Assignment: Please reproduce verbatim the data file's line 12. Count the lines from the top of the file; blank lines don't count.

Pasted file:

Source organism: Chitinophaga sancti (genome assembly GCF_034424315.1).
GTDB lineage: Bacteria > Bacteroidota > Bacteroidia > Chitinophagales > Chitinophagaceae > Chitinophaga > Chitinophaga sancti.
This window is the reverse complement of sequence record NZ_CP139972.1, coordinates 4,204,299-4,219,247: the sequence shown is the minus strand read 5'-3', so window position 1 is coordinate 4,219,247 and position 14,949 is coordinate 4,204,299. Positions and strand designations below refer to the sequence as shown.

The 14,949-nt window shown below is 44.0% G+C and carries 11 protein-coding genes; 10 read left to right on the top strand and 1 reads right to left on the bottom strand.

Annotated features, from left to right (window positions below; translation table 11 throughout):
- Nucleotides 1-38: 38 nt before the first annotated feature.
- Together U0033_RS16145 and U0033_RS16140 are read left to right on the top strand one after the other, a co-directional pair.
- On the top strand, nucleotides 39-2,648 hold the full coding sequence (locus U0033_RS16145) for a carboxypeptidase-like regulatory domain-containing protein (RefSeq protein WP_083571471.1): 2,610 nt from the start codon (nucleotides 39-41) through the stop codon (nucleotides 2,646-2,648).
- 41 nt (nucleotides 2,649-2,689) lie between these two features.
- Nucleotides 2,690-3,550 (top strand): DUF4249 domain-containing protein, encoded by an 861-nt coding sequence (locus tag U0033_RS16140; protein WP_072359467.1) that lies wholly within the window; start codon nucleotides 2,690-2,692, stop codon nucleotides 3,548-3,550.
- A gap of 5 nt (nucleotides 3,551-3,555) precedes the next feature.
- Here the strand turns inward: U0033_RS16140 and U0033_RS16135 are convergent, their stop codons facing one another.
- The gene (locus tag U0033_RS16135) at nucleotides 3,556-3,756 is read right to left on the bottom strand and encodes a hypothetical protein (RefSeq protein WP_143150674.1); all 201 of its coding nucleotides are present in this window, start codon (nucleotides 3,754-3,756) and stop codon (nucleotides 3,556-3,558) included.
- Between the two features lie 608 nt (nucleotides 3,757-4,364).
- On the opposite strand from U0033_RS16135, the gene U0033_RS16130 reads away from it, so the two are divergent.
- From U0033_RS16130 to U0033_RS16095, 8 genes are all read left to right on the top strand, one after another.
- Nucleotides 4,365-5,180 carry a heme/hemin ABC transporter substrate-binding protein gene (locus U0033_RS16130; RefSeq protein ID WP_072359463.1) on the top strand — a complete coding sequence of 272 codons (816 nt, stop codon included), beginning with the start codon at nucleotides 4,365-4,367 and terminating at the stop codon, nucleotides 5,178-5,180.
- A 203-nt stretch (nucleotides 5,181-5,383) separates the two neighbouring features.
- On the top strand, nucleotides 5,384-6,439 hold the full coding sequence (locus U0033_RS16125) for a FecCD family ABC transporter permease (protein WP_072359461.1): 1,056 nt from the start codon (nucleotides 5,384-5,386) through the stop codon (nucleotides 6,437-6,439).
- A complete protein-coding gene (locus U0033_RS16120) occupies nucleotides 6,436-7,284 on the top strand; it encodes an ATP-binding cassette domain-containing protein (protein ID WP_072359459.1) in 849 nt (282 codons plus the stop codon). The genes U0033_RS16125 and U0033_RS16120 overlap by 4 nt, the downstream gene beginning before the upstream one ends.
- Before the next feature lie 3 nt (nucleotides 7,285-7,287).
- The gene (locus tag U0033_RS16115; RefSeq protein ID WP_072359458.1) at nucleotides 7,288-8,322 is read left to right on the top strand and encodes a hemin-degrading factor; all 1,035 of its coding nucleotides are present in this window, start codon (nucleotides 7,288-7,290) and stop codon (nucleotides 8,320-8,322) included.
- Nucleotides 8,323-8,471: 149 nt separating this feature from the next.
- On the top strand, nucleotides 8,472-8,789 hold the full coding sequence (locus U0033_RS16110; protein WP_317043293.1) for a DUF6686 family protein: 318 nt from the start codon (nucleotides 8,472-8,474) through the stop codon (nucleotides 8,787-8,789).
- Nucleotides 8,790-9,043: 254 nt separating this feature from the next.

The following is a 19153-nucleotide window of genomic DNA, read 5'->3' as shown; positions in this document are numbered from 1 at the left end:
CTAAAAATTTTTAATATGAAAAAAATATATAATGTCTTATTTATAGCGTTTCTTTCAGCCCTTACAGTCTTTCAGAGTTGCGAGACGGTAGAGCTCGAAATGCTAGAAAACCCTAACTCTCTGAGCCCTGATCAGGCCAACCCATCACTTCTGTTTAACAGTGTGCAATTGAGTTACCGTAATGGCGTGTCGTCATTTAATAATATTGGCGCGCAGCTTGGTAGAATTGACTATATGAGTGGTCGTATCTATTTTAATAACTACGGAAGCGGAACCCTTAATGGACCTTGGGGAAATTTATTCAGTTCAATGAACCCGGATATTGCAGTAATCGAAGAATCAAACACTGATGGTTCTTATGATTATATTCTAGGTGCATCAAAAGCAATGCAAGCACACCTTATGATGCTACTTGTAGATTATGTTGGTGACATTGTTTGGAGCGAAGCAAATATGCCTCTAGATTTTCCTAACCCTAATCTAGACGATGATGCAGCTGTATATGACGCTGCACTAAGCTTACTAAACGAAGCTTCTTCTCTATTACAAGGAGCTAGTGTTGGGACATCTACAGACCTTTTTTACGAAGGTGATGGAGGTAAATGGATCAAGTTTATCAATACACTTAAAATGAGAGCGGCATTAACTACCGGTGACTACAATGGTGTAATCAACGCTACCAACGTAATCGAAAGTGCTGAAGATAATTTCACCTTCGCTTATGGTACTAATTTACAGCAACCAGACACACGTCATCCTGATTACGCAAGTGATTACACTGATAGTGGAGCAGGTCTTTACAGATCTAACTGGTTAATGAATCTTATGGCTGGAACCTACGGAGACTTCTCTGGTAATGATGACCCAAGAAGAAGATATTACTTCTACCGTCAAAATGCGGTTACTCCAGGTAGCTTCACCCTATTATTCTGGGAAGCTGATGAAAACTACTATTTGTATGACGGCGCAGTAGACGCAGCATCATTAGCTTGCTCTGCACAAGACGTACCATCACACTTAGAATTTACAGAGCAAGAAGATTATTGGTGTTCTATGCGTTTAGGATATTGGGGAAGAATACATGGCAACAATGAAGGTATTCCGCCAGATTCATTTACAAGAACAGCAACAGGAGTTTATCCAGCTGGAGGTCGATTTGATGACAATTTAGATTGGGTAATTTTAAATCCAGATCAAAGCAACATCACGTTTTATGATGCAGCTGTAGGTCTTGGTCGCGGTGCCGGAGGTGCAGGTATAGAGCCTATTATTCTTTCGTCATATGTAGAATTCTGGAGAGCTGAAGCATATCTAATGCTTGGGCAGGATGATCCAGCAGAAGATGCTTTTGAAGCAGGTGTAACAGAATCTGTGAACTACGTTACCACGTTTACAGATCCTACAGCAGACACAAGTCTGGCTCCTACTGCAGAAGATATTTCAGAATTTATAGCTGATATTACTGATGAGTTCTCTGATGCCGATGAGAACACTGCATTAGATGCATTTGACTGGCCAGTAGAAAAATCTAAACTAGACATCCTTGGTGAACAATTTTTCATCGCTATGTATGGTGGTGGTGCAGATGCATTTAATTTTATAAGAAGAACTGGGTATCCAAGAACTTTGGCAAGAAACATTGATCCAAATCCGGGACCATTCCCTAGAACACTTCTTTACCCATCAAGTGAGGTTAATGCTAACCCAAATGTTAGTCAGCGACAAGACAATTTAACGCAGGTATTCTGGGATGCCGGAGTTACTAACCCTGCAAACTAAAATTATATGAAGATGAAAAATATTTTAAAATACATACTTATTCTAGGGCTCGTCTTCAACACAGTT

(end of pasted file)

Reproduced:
- Here the strand turns inward: U0033_RS16140 and U0033_RS16135 are convergent, their stop codons facing one another.